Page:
Netflix returns to Scotland to film new movie with star Vanessa Hudgens


Hollywood star Vanessa Hudgens is set to return to Scotland to film a new Netflix movie.

The former Disney actress, 31, who shot to fame as Gabriella Montez in the High School Musical trilogy, is to appear in the third movie in The Princess Switch franchise.

The new film will follow The Princess Switch: Switched Again, which is due to be released on Netflix in November.

The former Disney actress shot to fame as Gabriella Montez in the High School Musical trilogy

But production for the third instalment of the big-budget movie begins next month.

Hudgens will leave her Californian home in December and is expected to stay in Scotland until filming wraps in January. Scenes will be shot in Glasgow and Edinburgh.

A source said: “Netflix are in love with  Scotland so, once again, they are heading here to film.

“The Princess Switch: Switched Again, which had scenes filmed here, was such a huge
success so the third instalment of the movie franchise is just around the corner, with Vanessa and Netflix returning to Scottish soil.

“Again, filming will take place in Glasgow and Edinburgh, with pre-production shots starting in November.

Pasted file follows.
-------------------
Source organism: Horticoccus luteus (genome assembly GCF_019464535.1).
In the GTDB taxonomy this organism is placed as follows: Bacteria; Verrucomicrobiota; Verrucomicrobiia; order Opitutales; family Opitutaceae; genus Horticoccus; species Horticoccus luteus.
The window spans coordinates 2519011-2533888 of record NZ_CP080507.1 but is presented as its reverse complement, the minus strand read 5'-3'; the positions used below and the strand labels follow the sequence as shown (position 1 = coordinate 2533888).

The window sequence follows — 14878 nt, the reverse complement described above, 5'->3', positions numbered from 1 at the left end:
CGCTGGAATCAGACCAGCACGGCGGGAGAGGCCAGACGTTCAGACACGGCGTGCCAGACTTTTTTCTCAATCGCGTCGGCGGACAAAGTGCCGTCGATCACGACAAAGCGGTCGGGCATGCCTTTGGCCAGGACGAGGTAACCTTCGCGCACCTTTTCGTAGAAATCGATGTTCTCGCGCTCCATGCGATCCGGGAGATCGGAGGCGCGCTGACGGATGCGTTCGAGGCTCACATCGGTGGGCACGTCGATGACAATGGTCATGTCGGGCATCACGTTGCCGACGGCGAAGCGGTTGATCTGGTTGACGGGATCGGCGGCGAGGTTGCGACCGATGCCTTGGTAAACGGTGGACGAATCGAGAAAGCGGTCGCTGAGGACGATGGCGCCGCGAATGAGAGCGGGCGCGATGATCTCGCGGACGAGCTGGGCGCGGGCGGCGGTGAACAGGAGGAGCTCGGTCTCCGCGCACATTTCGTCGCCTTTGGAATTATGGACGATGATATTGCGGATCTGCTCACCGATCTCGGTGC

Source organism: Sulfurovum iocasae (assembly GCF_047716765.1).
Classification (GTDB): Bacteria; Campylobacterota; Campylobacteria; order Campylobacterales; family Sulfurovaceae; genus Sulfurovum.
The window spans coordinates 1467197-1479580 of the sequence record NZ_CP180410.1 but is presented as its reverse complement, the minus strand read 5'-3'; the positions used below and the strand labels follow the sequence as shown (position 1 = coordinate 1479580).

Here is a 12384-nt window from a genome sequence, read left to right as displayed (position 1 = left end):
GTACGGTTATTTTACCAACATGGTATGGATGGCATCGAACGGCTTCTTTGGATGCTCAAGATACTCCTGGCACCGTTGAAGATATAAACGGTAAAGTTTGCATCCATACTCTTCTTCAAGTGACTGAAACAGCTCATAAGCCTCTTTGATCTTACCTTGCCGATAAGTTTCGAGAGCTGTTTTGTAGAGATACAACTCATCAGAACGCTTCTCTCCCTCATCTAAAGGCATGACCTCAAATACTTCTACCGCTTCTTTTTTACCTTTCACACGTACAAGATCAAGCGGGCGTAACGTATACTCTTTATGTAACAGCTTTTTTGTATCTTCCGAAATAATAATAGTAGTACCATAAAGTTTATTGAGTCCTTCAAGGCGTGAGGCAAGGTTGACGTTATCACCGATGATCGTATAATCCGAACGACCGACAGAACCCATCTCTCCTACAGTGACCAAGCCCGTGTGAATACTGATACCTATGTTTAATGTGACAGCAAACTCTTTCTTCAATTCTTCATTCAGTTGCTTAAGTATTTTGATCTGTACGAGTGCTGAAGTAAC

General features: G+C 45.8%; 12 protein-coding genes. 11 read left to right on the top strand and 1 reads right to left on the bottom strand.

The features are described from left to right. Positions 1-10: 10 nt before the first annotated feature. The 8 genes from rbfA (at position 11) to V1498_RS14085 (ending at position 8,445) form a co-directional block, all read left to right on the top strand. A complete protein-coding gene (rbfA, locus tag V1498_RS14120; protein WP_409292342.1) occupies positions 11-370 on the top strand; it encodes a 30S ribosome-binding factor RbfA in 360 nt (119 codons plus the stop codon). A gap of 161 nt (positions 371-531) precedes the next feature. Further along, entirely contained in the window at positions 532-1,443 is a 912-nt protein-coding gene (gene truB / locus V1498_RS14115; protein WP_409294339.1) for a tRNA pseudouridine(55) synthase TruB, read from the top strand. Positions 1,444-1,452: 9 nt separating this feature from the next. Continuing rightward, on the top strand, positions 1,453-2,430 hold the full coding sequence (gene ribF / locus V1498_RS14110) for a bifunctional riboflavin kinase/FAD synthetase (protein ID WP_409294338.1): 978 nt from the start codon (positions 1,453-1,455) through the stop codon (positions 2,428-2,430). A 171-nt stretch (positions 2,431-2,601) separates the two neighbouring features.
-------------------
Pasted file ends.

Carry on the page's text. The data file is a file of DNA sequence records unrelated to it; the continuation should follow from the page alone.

“Vanessa is expected to arrive in late December and film here into January.

Vanessa Hudgens will be reprising her roles in the sequel of Netflix Christmas film

“It’s great that Scotland is again on the big stage and the country’s stunning scenery and great architecture feature in a film like this.”

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The Princess Switch sees The Grease Live singer play a talented baker who swaps lives with a duchess who looks just like her.

Hudgens spent time in Scotland earlier this year filming scenes for The Princess Switch: Switched Again, alongside British actors Sam Palladio and Nick Sagar. Scenes were shot at Glasgow Cathedral, Edinburgh Gateway train station and in Leith.

Vanessa Hudgens
Vanessa Hudgens says she is “obsessed” with Scotland

Hudgens later revealed she was “obsessed” with Scotland but had found Edinburgh difficult to pronounce.

She said: “It looks like Edin-burg, but you can’t say Edin-burg, so I was like Edin-brah. That’s where I landed.”

Screen Scotland, which supports filming in the country, said: “Scotland’s competitive film & TV funds, world-renowned talent, crews, facilities and locations and  the UK’s attractive tax breaks drive strong international interest in Scotland as a  filming destination.”

Glasgow City Council’s film office said: “In recent months, a number of  major film and broadcast productions have been filming in Glasgow  and we look forward to welcoming more during the remainder of the year.”





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